So I bought one last night. It was delivered this morning. After work, I tackled the connections -- cable box, Tivo, and DVD.

Unfortunately, I also swapped my cable box today for the HDTV version, and it lacks the serial port that the digital box had. Without the serial port, the only other option for communication between Tivo and cable is IR...ugh! (Slow and only works sometimes.)

Off to Fry's. Surely there's a serial-to-USB adapter (because the cable box does have a USB port). Well, Fry's had the adapter but the serial end is male. So is the connector. So I hunted for a gender changer. Finally found a female serial gender changer (is Fry's known for terrible floor service or is it just our store where they hide from the customers?). Get home...damn, forgot to count the pins. The connector is 9-pin, the gender changer is 15.

Back to Fry's tomorrow.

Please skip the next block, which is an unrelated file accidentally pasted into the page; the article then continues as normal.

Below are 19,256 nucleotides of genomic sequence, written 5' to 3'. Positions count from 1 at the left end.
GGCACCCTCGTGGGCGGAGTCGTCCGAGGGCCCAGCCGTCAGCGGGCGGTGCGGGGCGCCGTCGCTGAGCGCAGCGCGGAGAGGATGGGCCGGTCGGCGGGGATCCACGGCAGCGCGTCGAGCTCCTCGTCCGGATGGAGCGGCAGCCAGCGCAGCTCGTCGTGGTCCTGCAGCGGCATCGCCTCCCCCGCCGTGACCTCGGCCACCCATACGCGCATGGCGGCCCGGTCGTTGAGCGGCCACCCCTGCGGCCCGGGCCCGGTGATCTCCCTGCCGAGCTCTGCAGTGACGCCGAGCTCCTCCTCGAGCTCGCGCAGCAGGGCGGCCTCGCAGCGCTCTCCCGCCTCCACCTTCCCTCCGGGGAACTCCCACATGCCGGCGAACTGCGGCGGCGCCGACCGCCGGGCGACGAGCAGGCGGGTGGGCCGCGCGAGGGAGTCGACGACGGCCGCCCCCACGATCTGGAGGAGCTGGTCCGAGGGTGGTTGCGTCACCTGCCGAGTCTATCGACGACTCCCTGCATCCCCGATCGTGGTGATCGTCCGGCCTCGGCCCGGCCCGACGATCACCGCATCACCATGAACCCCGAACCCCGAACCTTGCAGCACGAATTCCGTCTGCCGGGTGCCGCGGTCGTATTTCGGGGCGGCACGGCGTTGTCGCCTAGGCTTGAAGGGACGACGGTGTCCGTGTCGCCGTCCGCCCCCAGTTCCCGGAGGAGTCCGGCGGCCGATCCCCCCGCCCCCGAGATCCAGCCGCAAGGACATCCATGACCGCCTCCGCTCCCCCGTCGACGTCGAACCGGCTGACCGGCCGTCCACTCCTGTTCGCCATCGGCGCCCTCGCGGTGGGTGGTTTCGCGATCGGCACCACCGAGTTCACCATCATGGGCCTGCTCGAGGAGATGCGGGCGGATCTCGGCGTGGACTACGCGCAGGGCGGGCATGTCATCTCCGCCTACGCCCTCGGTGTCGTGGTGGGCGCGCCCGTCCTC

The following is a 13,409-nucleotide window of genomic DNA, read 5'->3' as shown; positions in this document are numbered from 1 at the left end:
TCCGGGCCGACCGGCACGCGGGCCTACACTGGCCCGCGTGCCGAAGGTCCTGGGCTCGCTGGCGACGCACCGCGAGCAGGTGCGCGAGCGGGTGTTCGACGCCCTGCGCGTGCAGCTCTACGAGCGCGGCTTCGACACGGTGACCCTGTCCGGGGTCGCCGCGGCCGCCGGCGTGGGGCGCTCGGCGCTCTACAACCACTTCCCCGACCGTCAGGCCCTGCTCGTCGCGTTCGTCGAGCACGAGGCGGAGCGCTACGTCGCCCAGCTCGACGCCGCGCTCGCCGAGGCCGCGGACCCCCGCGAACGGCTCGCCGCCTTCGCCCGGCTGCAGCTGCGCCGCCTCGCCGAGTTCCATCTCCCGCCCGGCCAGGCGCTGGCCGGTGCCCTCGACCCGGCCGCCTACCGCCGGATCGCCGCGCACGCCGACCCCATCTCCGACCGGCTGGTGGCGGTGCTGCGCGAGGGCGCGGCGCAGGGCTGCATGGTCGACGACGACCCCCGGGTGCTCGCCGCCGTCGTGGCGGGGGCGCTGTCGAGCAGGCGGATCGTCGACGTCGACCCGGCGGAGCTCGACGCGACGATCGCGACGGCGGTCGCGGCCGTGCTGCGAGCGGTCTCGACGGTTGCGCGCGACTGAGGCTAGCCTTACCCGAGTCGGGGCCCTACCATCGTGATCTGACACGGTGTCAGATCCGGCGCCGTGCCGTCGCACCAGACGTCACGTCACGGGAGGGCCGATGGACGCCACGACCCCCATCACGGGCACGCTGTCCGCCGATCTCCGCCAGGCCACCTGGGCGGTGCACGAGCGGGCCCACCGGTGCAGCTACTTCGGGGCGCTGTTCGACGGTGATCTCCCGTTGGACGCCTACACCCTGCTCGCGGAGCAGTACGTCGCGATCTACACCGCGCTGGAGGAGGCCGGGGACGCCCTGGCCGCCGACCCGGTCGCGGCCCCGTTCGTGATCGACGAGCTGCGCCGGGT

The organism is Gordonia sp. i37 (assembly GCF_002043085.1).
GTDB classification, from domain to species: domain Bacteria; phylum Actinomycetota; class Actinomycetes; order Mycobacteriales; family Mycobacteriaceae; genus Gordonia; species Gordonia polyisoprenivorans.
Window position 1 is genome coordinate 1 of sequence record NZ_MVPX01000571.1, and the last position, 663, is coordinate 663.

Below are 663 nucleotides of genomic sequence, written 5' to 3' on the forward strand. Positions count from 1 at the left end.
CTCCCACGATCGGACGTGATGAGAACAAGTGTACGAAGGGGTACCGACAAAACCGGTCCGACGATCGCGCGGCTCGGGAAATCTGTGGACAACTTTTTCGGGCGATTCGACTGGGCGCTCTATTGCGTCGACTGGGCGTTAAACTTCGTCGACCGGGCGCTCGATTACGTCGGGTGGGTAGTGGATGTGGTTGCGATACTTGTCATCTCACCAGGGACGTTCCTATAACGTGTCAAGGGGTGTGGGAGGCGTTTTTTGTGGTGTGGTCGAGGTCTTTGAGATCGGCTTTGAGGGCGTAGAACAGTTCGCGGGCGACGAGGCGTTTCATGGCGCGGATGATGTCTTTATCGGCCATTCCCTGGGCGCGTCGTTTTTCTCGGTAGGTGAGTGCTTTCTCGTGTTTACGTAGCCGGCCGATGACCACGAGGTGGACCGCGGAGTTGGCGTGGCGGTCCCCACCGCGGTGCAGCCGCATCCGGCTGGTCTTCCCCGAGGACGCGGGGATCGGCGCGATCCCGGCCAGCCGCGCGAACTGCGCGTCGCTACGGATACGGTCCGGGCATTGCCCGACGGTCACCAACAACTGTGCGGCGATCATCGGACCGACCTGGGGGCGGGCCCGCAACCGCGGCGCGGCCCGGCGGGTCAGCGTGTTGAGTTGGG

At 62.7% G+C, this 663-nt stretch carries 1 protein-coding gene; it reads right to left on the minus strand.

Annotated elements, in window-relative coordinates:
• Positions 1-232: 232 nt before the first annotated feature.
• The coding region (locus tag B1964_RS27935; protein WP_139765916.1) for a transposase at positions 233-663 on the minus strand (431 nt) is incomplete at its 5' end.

Oh, and only now do I discover that Tivo can't handle HDTV. Could have kept my old cable box. (Hmmm, that's a solution...return the HDTV box...)

Thursday, September 15, 2005

Too late for "do-over"

I respect General Clark, but his Washington Post article, "Before It's Too Late in Iraq" does too good a job in the opening, when he establishes how we should have approached the post-invasion period, to support his arguments for what we should do now. The mixed tenses give the game away:
"...we need a strategy to create a stable, democratizing and peaceful state in Iraq...
From the outset of the U.S. post-invasion efforts, we needed a three-pronged strategy: diplomatic, political and military."

He's right about what we needed; he's right when he describes the results of not developing and implementing the correct strategy; so I'm afraid he's unconvincing when he attempts to show how to reassemble Humpty Dumpty. The strategy we should have had is not the strategy for getting us out of the mess we put ourselves in.